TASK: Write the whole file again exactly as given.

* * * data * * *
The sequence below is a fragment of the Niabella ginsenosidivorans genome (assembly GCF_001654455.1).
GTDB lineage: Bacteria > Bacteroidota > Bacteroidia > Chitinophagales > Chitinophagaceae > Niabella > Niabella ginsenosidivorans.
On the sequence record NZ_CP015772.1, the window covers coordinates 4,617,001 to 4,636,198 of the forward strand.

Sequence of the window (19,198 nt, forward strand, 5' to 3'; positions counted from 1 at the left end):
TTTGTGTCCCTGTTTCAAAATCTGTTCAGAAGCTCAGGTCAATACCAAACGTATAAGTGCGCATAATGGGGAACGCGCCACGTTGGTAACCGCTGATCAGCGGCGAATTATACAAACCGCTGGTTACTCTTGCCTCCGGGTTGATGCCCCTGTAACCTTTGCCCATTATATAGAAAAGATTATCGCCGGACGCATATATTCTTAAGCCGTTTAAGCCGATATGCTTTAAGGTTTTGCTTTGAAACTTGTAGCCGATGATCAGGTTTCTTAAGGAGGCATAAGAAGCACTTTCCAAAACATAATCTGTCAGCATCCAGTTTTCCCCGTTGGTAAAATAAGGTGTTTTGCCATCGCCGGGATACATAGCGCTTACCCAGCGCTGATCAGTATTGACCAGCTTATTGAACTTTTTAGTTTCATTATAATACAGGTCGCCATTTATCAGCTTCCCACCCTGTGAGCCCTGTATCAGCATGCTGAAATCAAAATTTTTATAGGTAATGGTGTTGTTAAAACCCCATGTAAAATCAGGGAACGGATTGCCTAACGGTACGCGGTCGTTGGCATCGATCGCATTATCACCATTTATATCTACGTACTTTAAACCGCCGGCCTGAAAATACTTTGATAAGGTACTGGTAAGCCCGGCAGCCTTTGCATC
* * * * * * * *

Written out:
The sequence below is a fragment of the Niabella ginsenosidivorans genome (assembly GCF_001654455.1).
GTDB lineage: Bacteria > Bacteroidota > Bacteroidia > Chitinophagales > Chitinophagaceae > Niabella > Niabella ginsenosidivorans.
On the sequence record NZ_CP015772.1, the window covers coordinates 4,617,001 to 4,636,198 of the forward strand.

Sequence of the window (19,198 nt, forward strand, 5' to 3'; positions counted from 1 at the left end):
TTTGTGTCCCTGTTTCAAAATCTGTTCAGAAGCTCAGGTCAATACCAAACGTATAAGTGCGCATAATGGGGAACGCGCCACGTTGGTAACCGCTGATCAGCGGCGAATTATACAAACCGCTGGTTACTCTTGCCTCCGGGTTGATGCCCCTGTAACCTTTGCCCATTATATAGAAAAGATTATCGCCGGACGCATATATTCTTAAGCCGTTTAAGCCGATATGCTTTAAGGTTTTGCTTTGAAACTTGTAGCCGATGATCAGGTTTCTTAAGGAGGCATAAGAAGCACTTTCCAAAACATAATCTGTCAGCATCCAGTTTTCCCCGTTGGTAAAATAAGGTGTTTTGCCATCGCCGGGATACATAGCGCTTACCCAGCGCTGATCAGTATTGACCAGCTTATTGAACTTTTTAGTTTCATTATAATACAGGTCGCCATTTATCAGCTTCCCACCCTGTGAGCCCTGTATCAGCATGCTGAAATCAAAATTTTTATAGGTAATGGTGTTGTTAAAACCCCATGTAAAATCAGGGAACGGATTGCCTAACGGTACGCGGTCGTTGGCATCGATCGCATTATCACCATTTATATCTACGTACTTTAAACCGCCGGCCTGAAAATACTTTGATAAGGTACTGGTAAGCCCGGCAGCCTTTGCATC